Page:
What is advance care planning? It’s your written plan that will help your health care providers, your family feel more comfortable in making decisions for you.
There are so many options and decisions you need to make, they ought to be written down. When should they be completed? Some say when you turn 18, when you have a child or when you get married, or let’s wait until we are 50. A lot can happen before we are 50. Life is given to us, we can have a get a curve ball delivered at any time to us or those we care about.
Do you know what your loved ones would want if something happens to them? Do the people who love you know what your wishes are? Advance care planning is like writing down your wishes when you write a Will or Living will. The sooner you do it the better.
Do not resuscitate orders
You have the option to complete a “do not resuscitate” order. This signed document instructs medical professionals not to perform CPR (cardiopulmonary resuscitation) if your heart or breathing stops.
When the ambulance comes for you, they will resuscitate you. If you don’t want to be resuscitated, don’t call them. Make sure you have your bright pink sheet on your refrigerator that says “Do not resuscitate!”
Refusal or withdrawal of treatment
You have the right to refuse medical treatment, even if it is life-saving. Similarly, if you are receiving treatment, you can decide at any time to have some or all of that treatment withdrawn.
There are many decisions that need to be made at the end of life. These decisions will reflect your values and preferences for your care. They should also be communicated to your loved ones and other care providers. These decisions include:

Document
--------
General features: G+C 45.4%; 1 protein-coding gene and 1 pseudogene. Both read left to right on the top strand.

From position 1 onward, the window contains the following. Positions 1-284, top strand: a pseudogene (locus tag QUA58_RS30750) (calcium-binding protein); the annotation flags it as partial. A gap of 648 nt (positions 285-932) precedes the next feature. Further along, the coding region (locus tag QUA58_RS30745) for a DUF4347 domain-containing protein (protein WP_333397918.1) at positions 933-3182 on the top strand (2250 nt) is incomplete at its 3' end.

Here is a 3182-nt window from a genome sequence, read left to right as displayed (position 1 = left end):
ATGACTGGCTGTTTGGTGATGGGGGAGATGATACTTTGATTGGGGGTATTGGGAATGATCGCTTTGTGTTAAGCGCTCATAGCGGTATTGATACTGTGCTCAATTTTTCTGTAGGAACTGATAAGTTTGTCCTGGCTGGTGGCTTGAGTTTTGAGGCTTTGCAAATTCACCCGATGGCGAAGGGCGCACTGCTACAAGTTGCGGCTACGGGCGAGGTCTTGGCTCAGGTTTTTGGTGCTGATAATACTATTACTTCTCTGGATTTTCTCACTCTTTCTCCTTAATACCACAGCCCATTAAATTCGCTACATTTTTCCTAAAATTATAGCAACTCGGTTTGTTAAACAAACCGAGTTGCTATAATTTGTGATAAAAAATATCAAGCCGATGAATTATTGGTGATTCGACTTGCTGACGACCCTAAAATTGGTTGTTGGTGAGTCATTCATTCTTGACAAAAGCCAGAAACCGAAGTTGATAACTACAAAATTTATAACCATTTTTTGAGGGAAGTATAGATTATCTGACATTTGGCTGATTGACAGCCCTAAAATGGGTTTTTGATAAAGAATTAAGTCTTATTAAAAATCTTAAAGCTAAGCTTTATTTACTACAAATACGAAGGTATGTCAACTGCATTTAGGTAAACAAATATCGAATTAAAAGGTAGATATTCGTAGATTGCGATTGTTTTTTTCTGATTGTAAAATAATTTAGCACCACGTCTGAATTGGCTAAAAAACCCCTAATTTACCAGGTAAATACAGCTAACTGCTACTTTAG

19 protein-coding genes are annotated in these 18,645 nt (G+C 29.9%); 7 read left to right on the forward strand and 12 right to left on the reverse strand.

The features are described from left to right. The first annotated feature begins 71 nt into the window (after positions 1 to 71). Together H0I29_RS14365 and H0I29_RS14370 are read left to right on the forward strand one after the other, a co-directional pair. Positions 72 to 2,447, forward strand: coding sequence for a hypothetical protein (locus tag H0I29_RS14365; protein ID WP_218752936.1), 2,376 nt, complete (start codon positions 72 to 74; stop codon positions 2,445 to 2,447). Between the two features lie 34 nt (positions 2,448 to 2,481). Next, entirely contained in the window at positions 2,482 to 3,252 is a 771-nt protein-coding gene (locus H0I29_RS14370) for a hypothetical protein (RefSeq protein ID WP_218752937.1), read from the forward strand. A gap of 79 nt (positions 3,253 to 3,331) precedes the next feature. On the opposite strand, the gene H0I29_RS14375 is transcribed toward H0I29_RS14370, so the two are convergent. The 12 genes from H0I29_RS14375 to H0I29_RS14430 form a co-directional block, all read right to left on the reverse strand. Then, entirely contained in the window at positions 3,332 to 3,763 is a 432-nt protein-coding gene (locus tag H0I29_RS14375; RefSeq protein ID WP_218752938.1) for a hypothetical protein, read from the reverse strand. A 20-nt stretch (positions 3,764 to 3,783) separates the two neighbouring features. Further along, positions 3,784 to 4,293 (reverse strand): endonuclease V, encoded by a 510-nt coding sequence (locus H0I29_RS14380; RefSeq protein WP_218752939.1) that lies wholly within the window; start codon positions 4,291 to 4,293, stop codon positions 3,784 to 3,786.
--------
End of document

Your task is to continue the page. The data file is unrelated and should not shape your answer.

- what kind of care you would like to receive
- where you would like to receive care
- who will make decisions if you are unable to make them or communicate them yourself
Health care practitioners are required to ensure that they have the informed consent of a patient before providing treatment. Informed consent requires that you:
- are consenting voluntarily, free from outside influences (no one is pressuring you)
- have been fully informed about the nature of:
- your illness
- purpose of the treatment
- alternative options to the treatment
- the risks and benefits of receiving or not receiving the treatment
- have the capacity to consent
If you are incapable of making a health care decisions, your substitute decision maker is responsible for making a decision on your behalf. Depending on where you live whether it is in the USA or Canada this person can also be called a:
- medical proxy
- health representative or agent
- power of attorney for personal care
A substitute decision maker is someone you trust. They are someone you choose to speak on your behalf if you become too ill to speak for yourself. This is why your advance care planning is needed.
You should name your substitute decision maker in your advance care plan. That person should have a copy of your plan. Along with your Executor /Administrator. Your health care team will look to this person to help make decisions for you. They will help guide your care if you are not capable to do so.
If the you have not chosen a substitute decision maker, a close family member or friend may be appointed. If a family member cannot be found, the court will appoint a representative. Or the Doctors will continue all methods and treatments to keep you alive. Whether you want to be kept alive or not!
For more information or get the forms to fill out..Advance Directive Forms read the previous post about who should be on your care team What is pre-care planning is writing out your advance health directives, listing your care team members notifying the people who have agreed to present you.
Until next time, what questions do you have? Need help? Book an appointment